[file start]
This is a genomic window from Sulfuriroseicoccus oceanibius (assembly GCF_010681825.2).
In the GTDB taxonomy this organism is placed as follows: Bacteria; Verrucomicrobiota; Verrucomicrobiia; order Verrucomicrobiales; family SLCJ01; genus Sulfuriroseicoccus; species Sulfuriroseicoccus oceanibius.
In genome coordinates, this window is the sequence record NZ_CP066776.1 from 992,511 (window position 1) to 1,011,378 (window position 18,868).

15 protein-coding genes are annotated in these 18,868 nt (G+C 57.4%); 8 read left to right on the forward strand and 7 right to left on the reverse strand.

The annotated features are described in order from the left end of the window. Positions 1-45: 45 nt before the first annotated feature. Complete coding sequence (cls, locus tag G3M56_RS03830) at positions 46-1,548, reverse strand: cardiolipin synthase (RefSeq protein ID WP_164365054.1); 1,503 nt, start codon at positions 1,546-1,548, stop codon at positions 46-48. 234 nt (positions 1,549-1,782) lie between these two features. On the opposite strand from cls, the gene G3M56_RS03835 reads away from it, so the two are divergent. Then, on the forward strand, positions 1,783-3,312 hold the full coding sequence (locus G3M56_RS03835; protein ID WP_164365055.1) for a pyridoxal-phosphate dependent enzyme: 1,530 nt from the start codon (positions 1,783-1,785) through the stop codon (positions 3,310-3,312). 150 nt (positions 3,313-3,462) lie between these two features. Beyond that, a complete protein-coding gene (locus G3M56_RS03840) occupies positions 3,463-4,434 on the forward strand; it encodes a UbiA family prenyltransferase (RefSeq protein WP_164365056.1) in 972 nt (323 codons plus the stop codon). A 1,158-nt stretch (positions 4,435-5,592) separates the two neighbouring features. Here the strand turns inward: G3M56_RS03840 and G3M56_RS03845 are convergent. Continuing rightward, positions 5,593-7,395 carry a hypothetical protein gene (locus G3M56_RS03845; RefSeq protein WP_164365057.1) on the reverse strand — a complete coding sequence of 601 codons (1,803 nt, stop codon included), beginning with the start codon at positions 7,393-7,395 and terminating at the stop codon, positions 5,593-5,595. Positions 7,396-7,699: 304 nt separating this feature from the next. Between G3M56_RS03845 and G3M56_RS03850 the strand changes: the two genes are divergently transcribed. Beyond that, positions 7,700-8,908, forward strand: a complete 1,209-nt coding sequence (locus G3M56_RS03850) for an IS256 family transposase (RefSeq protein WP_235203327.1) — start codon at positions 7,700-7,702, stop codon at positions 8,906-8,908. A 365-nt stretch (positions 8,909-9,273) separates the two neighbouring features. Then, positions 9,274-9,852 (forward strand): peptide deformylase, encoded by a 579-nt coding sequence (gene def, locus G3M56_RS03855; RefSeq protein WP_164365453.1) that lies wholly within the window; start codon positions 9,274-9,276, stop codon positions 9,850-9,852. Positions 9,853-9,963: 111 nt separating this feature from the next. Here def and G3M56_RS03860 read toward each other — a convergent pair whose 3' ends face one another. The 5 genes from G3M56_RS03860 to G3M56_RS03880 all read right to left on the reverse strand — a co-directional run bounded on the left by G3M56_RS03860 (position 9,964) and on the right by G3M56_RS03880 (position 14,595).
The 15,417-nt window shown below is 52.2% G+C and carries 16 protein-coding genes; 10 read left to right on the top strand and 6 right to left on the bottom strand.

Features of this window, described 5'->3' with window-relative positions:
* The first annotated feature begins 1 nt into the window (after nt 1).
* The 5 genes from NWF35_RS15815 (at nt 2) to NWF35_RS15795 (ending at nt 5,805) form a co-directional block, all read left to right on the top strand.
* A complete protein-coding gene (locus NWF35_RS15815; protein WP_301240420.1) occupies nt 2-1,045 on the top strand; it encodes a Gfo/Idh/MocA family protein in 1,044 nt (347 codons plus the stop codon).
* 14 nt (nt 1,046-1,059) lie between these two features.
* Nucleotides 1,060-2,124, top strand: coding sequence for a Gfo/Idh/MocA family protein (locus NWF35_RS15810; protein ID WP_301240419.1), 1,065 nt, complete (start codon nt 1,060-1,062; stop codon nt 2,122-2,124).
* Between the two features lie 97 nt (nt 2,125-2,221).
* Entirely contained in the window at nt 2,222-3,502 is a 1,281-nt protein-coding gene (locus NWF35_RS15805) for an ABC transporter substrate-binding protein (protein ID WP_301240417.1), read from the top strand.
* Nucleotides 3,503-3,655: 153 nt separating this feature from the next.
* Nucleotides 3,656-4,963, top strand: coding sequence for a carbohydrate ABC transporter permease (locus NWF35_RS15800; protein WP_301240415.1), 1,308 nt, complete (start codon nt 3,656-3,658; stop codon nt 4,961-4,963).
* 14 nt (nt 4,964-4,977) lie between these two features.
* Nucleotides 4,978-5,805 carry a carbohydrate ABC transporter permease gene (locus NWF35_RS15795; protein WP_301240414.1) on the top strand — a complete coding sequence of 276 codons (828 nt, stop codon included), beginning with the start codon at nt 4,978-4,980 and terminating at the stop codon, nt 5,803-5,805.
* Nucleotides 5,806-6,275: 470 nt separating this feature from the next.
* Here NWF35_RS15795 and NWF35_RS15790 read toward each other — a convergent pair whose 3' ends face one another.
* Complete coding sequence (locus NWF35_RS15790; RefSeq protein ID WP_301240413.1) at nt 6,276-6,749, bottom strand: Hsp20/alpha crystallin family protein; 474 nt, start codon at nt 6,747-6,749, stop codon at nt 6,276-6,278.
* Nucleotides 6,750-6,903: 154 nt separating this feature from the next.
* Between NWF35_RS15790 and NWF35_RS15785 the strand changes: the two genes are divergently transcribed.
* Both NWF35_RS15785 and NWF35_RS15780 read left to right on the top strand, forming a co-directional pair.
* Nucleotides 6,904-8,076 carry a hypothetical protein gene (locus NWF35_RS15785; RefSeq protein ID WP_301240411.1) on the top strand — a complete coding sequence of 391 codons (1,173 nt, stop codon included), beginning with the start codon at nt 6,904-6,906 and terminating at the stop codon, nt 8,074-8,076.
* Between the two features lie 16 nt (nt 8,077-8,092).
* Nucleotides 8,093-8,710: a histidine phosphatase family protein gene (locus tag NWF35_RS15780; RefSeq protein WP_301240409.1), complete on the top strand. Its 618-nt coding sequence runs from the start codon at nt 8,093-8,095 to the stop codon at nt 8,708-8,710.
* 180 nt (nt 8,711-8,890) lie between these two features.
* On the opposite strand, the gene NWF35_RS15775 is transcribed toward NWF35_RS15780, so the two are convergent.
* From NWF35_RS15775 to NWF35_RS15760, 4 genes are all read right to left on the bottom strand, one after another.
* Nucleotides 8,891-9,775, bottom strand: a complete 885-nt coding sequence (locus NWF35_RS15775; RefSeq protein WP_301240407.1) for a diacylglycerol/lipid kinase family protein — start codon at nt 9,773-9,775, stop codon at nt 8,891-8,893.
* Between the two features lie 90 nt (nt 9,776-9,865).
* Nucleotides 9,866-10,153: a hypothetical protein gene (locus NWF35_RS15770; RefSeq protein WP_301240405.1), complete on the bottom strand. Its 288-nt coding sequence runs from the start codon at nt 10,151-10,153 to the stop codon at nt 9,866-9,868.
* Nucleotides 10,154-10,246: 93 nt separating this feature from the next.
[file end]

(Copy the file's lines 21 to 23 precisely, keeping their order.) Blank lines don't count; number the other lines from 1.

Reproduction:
* Complete coding sequence (locus NWF35_RS15790; RefSeq protein ID WP_301240413.1) at nt 6,276-6,749, bottom strand: Hsp20/alpha crystallin family protein; 474 nt, start codon at nt 6,747-6,749, stop codon at nt 6,276-6,278.
* Nucleotides 6,750-6,903: 154 nt separating this feature from the next.
* Between NWF35_RS15790 and NWF35_RS15785 the strand changes: the two genes are divergently transcribed.